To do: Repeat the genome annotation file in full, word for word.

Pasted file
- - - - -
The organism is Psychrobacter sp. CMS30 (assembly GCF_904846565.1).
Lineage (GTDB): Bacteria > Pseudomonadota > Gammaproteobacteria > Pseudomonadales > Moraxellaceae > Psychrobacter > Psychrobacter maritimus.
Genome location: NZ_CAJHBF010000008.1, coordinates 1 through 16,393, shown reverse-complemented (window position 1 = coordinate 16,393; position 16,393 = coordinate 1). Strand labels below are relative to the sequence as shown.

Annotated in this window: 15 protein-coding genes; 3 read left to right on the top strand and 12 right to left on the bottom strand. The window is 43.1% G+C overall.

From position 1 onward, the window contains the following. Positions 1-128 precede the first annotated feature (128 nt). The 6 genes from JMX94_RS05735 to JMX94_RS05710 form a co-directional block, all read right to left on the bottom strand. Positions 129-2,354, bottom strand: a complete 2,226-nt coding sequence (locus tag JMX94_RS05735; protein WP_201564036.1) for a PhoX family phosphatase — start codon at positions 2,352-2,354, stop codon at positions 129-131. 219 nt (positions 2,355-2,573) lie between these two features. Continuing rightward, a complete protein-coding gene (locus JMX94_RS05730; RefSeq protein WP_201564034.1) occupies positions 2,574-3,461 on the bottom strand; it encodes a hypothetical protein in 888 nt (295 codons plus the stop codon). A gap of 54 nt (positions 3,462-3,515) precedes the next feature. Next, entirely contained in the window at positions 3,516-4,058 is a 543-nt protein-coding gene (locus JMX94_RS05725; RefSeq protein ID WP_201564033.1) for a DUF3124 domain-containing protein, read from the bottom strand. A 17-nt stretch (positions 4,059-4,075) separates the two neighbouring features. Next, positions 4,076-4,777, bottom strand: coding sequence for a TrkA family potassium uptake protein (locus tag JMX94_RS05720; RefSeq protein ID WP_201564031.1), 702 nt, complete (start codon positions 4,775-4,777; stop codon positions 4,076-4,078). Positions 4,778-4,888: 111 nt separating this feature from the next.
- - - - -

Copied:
The organism is Psychrobacter sp. CMS30 (assembly GCF_904846565.1).
Lineage (GTDB): Bacteria > Pseudomonadota > Gammaproteobacteria > Pseudomonadales > Moraxellaceae > Psychrobacter > Psychrobacter maritimus.
Genome location: NZ_CAJHBF010000008.1, coordinates 1 through 16,393, shown reverse-complemented (window position 1 = coordinate 16,393; position 16,393 = coordinate 1). Strand labels below are relative to the sequence as shown.

Annotated in this window: 15 protein-coding genes; 3 read left to right on the top strand and 12 right to left on the bottom strand. The window is 43.1% G+C overall.

From position 1 onward, the window contains the following. Positions 1-128 precede the first annotated feature (128 nt). The 6 genes from JMX94_RS05735 to JMX94_RS05710 form a co-directional block, all read right to left on the bottom strand. Positions 129-2,354, bottom strand: a complete 2,226-nt coding sequence (locus tag JMX94_RS05735; protein WP_201564036.1) for a PhoX family phosphatase — start codon at positions 2,352-2,354, stop codon at positions 129-131. 219 nt (positions 2,355-2,573) lie between these two features. Continuing rightward, a complete protein-coding gene (locus JMX94_RS05730; RefSeq protein WP_201564034.1) occupies positions 2,574-3,461 on the bottom strand; it encodes a hypothetical protein in 888 nt (295 codons plus the stop codon). A gap of 54 nt (positions 3,462-3,515) precedes the next feature. Next, entirely contained in the window at positions 3,516-4,058 is a 543-nt protein-coding gene (locus JMX94_RS05725; RefSeq protein ID WP_201564033.1) for a DUF3124 domain-containing protein, read from the bottom strand. A 17-nt stretch (positions 4,059-4,075) separates the two neighbouring features. Next, positions 4,076-4,777, bottom strand: coding sequence for a TrkA family potassium uptake protein (locus tag JMX94_RS05720; RefSeq protein ID WP_201564031.1), 702 nt, complete (start codon positions 4,775-4,777; stop codon positions 4,076-4,078). Positions 4,778-4,888: 111 nt separating this feature from the next.